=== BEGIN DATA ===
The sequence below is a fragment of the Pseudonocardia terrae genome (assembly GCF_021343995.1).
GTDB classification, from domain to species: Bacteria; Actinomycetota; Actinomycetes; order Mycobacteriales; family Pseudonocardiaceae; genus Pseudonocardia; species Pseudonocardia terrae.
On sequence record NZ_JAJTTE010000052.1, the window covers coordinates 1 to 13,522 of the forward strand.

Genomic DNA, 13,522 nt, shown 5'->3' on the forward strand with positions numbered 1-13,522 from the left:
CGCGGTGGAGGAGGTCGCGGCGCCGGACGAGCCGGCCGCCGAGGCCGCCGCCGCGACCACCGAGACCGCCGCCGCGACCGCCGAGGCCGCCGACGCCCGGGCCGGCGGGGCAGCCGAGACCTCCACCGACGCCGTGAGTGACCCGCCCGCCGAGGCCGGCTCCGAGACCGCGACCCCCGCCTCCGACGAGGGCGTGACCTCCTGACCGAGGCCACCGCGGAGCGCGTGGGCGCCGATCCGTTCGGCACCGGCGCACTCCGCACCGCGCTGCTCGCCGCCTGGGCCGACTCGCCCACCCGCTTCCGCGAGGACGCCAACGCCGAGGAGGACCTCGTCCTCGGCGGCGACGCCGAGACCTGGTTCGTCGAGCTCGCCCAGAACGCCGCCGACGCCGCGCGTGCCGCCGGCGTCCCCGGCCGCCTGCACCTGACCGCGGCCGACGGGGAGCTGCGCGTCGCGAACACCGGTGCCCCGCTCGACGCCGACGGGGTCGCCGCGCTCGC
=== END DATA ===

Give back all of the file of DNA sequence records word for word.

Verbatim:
The sequence below is a fragment of the Pseudonocardia terrae genome (assembly GCF_021343995.1).
GTDB classification, from domain to species: Bacteria; Actinomycetota; Actinomycetes; order Mycobacteriales; family Pseudonocardiaceae; genus Pseudonocardia; species Pseudonocardia terrae.
On sequence record NZ_JAJTTE010000052.1, the window covers coordinates 1 to 13,522 of the forward strand.

Genomic DNA, 13,522 nt, shown 5'->3' on the forward strand with positions numbered 1-13,522 from the left:
CGCGGTGGAGGAGGTCGCGGCGCCGGACGAGCCGGCCGCCGAGGCCGCCGCCGCGACCACCGAGACCGCCGCCGCGACCGCCGAGGCCGCCGACGCCCGGGCCGGCGGGGCAGCCGAGACCTCCACCGACGCCGTGAGTGACCCGCCCGCCGAGGCCGGCTCCGAGACCGCGACCCCCGCCTCCGACGAGGGCGTGACCTCCTGACCGAGGCCACCGCGGAGCGCGTGGGCGCCGATCCGTTCGGCACCGGCGCACTCCGCACCGCGCTGCTCGCCGCCTGGGCCGACTCGCCCACCCGCTTCCGCGAGGACGCCAACGCCGAGGAGGACCTCGTCCTCGGCGGCGACGCCGAGACCTGGTTCGTCGAGCTCGCCCAGAACGCCGCCGACGCCGCGCGTGCCGCCGGCGTCCCCGGCCGCCTGCACCTGACCGCGGCCGACGGGGAGCTGCGCGTCGCGAACACCGGTGCCCCGCTCGACGCCGACGGGGTCGCCGCGCTCGC